Most helpful positive review
684 of 695 people found the following review helpful
Delicious recipes-- you don't have to be a raw foodist to enjoy them, either
on June 10, 2006
I like a lot of raw things; though I eat a regular diet, I've preferred a lot of my foods raw for years--definitely fruits and vegetables, and some other things that would probably upset a vegan or two.
Cornbleet's book was recommended to me by another Amazon reviewer, and I have to say, this is one book of recipes on raw foods that doesn't require a kitchen full of obscure appliances and a direct pipeline to Whole Food's exotic produce section. You can make most of these recipes from things you find in any grocery, with perhaps the addition of raw nuts like almonds, walnuts and cashews from the Indian grocery store (because they carry them in reasonably good-sized bags and are priced well, too.)
I tried the "Creamy Tomato Soup." This is a kind of gazpacho made simply with tomatoes, avocado, basil or dill, olive oil and some seasoning like salt, onion powder, garlic cloves and pepper. I made a batch, using Adobo powder because I was out of onion and garlic (this is a garlic salt with herbs used in Latin American cooking.) And, yes, think of it, I was out of onion salt and garlic but I did have an avocado and fresh basil. Pretty strange, I'll admit it. I tossed in the best of extra-virgin olive oil we had. Result? A creamy, frothy pink soup, served chilled that tasted like a buttery version of gazpacho. I had to keep from eating the entire batch in one sitting. It was refreshing and soothing. This soup can be lightly warmed if cold soups don't float your boat.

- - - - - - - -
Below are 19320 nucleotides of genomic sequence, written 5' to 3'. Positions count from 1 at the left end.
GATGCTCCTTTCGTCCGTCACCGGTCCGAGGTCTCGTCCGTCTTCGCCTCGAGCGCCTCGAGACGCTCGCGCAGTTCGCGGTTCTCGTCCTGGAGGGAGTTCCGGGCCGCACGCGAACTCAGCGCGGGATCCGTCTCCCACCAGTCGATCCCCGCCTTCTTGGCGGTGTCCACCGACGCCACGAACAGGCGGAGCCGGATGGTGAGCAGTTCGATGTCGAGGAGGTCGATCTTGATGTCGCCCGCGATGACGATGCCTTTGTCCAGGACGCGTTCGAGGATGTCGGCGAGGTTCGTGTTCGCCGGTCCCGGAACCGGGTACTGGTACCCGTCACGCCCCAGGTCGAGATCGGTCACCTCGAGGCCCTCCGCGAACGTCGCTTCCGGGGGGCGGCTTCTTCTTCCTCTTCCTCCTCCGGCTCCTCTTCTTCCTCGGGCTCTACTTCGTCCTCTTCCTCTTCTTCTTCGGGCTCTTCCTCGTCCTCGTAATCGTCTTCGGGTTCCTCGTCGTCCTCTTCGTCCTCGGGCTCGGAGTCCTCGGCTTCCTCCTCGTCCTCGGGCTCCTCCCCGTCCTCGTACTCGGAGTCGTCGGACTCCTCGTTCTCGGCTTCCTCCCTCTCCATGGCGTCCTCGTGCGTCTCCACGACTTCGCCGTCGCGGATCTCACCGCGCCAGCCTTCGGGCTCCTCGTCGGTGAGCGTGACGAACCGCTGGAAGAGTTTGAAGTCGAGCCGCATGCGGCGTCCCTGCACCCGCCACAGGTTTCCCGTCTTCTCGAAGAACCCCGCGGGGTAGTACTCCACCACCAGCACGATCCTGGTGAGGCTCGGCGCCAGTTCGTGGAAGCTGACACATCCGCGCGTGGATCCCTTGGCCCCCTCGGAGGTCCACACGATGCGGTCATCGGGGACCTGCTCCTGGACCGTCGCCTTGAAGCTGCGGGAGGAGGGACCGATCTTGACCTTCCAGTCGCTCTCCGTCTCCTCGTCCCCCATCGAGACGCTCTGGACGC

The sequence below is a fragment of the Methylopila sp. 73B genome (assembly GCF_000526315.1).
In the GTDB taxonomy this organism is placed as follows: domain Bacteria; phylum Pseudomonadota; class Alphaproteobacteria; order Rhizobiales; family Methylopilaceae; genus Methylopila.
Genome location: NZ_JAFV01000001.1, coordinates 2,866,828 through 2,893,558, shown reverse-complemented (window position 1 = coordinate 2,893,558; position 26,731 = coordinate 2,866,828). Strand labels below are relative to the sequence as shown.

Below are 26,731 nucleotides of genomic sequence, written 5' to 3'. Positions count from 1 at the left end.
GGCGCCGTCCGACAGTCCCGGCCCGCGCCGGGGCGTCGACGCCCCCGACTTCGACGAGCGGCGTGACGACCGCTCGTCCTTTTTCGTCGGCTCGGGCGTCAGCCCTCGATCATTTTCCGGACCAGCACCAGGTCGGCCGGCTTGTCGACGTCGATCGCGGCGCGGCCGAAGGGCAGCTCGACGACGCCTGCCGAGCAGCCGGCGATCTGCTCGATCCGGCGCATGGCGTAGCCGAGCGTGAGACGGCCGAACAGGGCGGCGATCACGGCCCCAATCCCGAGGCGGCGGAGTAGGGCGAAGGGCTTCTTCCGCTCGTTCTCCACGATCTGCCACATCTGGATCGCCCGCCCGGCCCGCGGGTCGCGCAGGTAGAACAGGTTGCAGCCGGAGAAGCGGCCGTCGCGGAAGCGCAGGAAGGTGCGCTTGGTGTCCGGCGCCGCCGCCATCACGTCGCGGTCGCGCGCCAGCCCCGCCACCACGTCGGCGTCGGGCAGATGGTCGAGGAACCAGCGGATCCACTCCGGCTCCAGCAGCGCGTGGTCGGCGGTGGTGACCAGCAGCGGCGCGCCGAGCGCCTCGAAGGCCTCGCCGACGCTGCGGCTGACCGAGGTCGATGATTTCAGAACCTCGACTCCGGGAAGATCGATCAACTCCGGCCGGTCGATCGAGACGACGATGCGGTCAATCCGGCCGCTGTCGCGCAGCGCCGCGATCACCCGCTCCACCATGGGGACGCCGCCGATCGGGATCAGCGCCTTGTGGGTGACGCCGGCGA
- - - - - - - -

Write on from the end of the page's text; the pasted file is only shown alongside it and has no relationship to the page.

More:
The book has attractive photography, which helps you choose some recipes like raw wraps, either in kale, cabbage or nori wrapping or you might go for the desserts which were numerous and very luscious-looking (fig cake, key lime mousse, berry crisp.) The "spaghetti" made of spiral-cut zucchini with a raw coulis of tomato, dried tomato and other herbs was served with walnut pate "meat balls." We can't eat wheat, and this was a beautiful presentation. Only problem is ONE of us doesn't eat nuts and this book is chock-full-o-nuts. I suppose you can use hemp seed or sunflower seeds if you are anti-nut, but this WILL present an issue for those who are allergic.
The author points out that raw food can be made with a blender and not much else but a cutting board and can be good for campers or motorhome travelers who may not want to go nuts with a stove.
This book has some very tempting but healthy recipes and is a nice way to get your five servings of veg a day without pounding down boring salads or boiled cabbage. Recommended!!